Dissecting Levin's Departure

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Jordan Levin’s abrupt departure from his gig as CEO of The WB, only weeks after he was promoted to the post, is still sending shock waves through the industry.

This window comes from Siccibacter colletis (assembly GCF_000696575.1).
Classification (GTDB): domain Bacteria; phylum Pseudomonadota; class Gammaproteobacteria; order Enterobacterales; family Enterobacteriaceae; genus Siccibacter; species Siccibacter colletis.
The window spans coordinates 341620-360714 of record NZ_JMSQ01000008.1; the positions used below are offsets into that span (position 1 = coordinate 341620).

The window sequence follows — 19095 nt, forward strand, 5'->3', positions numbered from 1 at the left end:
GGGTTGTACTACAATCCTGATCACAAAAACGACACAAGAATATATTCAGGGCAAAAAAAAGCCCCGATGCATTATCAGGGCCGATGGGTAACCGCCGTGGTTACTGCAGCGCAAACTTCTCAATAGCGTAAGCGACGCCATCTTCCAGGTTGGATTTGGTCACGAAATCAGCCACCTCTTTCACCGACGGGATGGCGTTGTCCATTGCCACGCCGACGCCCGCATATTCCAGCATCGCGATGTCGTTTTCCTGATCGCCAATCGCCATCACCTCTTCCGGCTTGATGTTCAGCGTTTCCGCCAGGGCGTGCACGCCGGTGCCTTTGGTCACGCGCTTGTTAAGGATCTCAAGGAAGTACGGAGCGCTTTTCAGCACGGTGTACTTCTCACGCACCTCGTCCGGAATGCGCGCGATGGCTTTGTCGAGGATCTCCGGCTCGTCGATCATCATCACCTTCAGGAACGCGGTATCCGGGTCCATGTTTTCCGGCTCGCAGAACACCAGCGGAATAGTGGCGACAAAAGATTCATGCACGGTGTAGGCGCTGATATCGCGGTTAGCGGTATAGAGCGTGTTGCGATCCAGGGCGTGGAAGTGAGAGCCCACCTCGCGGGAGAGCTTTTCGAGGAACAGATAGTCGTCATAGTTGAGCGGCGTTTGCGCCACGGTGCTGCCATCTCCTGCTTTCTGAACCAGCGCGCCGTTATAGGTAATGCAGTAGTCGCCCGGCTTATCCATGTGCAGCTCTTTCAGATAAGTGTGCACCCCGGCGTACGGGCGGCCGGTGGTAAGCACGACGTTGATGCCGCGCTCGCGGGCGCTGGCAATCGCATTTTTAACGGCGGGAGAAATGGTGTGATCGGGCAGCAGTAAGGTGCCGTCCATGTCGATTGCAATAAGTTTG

The buzz is that Levin’s exit was the result of a longstanding power struggle between him and Bruce Rosenblum, executive vice president of Warner Bros. Television Group.Another factor: WB Chairman Garth Ancier. “Garth thinks it’s time for new thinking and risk-taking, to take The WB to the next level,” says a producer who has worked with Ancier and Levin.Yet when WB founder Jamie Kellner announced last September that he would retire in May, he passed the leadership mantle to Levin, who’d been with The WB since its inception a decade ago. It was a decision endorsed by Jeff Bewkes, chairman of Time Warner’s entertainment and networks group.A big supporter of Levin’s, Bewkes understood the value of the WB executive’s strong rapport with the creative community.There was less enthusiasm from Rosenblum and his boss and ally Warner Bros. Chairman and CEO Barry Meyer. And it didn’t help that the WB took a big ratings hit last season or that Levin and Rosenblum had clashed “on style and creative matters,” according to a WB insider. Friends of Kellner say he hoped Levin would build a separate relationship with Meyer, thereby securing his future. But Rosenblum remained an obstacle between the two. According to one studio insider, Levin tried to set up meetings with Meyer-only to have Rosenblum take them. Also, it was Rosenblum who often ended up mediating disagreements between Levin and Ancier.Without Kellner as protector, Levin, who reported to Meyer, was vulnerable. When it was suggested that Levin stay, but in his old job as entertainment presidency, the offer didn’t fly. “Notice how quickly they had [new WB Entertainment President] David Janollari teed up,” says an insider. “They knew [Levin] would never take the demotion.”Insiders say morale at The WB took a dive when Levin got the boot. Once the trigger was pulled, several key Time Warner execs, including Bewkes, were upset about his departure. “There was an 11th-hour push to find a way to get Levin to stay in some capacity. Bewkes badly wanted him on the reservation,” says the producer. “But it was too late.”

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